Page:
The Australian Competition and Consumer Commission has told TV marketers Danoz Direct that you can't just make stuff up and put it on TV. Specifically, you can't tell people that a magic belt will give you rock hard abs.
The ACCC announced today that it had accepted an undertaking from Danoz Direct in relation to its advertisements for the "Abtronic X2" product.
The product, which has been regularly advertised on various daytime TV programs, is described on the company's website as an electro muscle stimulation device which "actually generates ‘active muscle contractions’." This, apparently, gives you great abs.
The agreement means that Danoz is forbidden from making certain claims about the device - claims the company had been making between at least August 2013 and September 2014.
The claims, which the ACCC described "false and misleading", suggested that:
- Use of the Abtronic X2, without any exercise or dietary modifications, will produce weight loss;
- Use of the Abtronic X2, without any other exercise or dietary modifications, will produce firm, flat abdominal muscles;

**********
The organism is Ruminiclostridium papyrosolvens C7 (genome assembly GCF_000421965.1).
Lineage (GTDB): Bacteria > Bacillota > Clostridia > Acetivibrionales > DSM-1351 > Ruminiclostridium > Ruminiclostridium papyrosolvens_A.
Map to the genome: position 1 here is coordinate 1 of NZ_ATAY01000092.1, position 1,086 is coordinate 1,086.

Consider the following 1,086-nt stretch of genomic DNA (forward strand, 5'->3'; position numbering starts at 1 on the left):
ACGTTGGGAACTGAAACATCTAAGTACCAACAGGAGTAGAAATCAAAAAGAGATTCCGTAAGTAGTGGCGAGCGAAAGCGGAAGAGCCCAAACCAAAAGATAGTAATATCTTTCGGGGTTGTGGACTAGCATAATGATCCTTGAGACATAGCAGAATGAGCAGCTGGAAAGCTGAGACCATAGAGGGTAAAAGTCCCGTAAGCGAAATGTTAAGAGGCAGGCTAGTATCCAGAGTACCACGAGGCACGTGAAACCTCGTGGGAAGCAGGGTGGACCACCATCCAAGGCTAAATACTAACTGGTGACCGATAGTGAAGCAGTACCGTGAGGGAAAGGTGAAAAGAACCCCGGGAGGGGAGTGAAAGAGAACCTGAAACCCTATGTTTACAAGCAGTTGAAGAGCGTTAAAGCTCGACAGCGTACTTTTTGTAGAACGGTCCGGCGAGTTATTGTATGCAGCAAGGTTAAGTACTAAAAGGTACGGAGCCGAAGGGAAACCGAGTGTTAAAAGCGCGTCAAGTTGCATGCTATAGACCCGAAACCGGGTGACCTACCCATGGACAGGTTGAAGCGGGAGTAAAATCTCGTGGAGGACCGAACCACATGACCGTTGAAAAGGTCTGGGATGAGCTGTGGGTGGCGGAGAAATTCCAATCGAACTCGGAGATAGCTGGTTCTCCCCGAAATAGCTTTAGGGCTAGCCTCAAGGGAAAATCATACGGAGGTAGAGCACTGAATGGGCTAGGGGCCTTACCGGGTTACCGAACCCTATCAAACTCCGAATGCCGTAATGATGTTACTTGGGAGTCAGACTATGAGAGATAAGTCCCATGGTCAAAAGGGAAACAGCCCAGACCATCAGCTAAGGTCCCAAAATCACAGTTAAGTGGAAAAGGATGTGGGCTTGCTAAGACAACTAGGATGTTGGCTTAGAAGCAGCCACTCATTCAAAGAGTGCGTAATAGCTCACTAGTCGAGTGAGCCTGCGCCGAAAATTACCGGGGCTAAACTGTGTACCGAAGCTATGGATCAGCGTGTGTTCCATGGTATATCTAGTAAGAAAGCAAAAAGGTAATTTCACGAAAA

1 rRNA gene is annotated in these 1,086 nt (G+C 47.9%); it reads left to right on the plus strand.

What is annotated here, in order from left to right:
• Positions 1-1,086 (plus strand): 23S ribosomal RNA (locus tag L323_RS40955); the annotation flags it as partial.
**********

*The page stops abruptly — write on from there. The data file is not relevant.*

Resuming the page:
- Use of the Abtronic X2, without any other exercise or dietary modifications, will tighten, tone, sculpt and flatten the stomach;
- One minute of use of the Abtronic X2 has the same effect as up to 400 sit ups; and
- The Abtronic X2 provides an intense workout, even when a person is sitting down, working at their computer or watching television.
Danoz has pledged to seek the advice of medical experts before making any similar claims in the future.
The undertaking also states that Danoz must prominently discolose "any qualifications or limitations applicable to the circumstances in which the Abtronic X2 has produced the represented results, has the represented effect or provides the represented benefits to users." (Basically, don't lie about what the product can do.)
Danoz must also ensure that all future ads for the product are personally seen and approved by the company's CEO for the next three years.